Grief And Loss: What Is Bereavement?
Bereavement is when grief and mourning occur in the period following a loss. Some cultures follow fixed time windows to bereavement. For example, in Jewish culture, families sit shiva for seven days following a death, and for Buddhists, a funeral may be held for seven days for friends and families to pay their respects. The experience of bereavement is different for each person and loss. Personal bereavement does not have a fixed time window and many people return to periods of bereavement on key dates, such as the birthday of the deceased or the anniversary of their death.
Signs of Bereavement
Different people experience grief in different ways. The grief of a daughter who has lost her father would be different than that of a wife who has lost her husband. Grief can also come in many forms–emotional, mental, physical or social—as the pathways of grief are many. You may find yourself breaking down into tears at unexpected hours of the day, or you may have suppressed the need to cry. Anger may be a byproduct of your grief, or you may find that you’re more solicitous than usual, assisting others around you in managing their grief despite being in mourning yourself. Don’t compare your reactions to the reactions of others as everyone has their way of coping. Keep in mind that grief and bereavement are different for everyone and no one’s experience of grief is the same.
Managing The Period of Bereavement
Firstly, acknowledge that you are experiencing grief. The funeral itself is an opportunity to recognize that the physical time of the departed has come to an end on earth. You may need to adjust your expectations for yourself, as well as help others adjust their expectations of you for a period. Hold space for your period of mourning by taking some time for yourself. If you work, ask whether your company has a bereavement policy, as you may be able to take paid or unpaid leave. If you’re unable to take time off, you should still let your boss and those you work with regularly know that you recently lost someone. Tell them you’re going to do your best to stay on top of everything, but you may need extra support for a period.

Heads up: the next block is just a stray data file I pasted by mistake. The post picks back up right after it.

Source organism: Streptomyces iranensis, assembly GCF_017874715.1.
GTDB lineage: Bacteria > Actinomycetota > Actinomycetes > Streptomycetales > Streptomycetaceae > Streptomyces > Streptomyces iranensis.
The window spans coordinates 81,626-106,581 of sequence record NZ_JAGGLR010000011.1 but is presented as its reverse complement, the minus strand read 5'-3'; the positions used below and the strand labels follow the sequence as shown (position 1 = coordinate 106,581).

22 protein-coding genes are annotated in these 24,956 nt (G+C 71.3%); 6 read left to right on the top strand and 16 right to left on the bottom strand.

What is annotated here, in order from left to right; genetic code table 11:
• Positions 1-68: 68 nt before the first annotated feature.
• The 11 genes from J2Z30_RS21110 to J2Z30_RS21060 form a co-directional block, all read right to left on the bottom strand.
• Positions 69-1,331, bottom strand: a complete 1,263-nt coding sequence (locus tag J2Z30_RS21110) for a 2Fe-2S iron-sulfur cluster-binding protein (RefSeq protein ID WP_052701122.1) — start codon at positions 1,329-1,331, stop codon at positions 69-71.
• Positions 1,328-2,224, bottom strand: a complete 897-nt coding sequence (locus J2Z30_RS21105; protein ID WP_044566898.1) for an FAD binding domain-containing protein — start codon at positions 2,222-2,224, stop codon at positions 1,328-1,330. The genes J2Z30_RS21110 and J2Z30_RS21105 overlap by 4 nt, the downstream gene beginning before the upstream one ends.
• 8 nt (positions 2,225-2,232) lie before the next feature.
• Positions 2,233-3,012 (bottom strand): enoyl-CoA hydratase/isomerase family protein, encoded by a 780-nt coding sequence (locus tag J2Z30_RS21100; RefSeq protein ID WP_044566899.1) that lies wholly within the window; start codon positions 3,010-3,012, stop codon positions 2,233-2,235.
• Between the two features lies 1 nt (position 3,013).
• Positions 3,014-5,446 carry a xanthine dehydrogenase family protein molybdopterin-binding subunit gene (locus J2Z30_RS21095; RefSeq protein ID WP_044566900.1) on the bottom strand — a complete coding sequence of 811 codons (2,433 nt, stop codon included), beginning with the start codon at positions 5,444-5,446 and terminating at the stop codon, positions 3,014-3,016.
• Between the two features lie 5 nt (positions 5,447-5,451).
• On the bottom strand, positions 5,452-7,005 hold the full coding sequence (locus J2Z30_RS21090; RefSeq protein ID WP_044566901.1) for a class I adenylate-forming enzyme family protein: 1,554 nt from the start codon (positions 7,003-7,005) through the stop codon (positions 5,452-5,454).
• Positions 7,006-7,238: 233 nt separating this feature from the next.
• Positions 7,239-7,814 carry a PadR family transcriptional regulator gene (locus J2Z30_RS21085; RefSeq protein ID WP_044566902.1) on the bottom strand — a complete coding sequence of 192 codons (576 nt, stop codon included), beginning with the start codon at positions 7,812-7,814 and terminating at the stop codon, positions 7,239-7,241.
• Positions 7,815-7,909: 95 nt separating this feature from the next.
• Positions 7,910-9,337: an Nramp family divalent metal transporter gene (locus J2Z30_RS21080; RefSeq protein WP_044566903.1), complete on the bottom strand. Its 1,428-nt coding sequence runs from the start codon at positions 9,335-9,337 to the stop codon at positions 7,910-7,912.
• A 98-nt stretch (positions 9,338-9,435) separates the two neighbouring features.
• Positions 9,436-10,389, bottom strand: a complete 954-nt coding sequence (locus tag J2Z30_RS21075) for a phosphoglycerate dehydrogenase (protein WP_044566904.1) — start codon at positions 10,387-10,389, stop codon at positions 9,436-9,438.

In addition, you can also look at what you can cut back in your personal life for the time being. Consider taking a break from regular activities or socializing commitments for some time, as it is likely that what you feel internally would be a mismatch with your external environment. If someone offers to help, be as clear and forthright as possible with what they can do to make your life easier. This could mean going to the grocery store, ferrying children to their appointments, bringing over food, or just being there to talk.
We Are Here for the Difficult Moments
At American Heritage Cemetery & Funeral Home, we understand grief. We provide respectful service in ensuring that the process of putting your loved ones to rest runs smoothly, so that you can concentrate on the healing process. Please feel free to contact us to learn more about our professional services.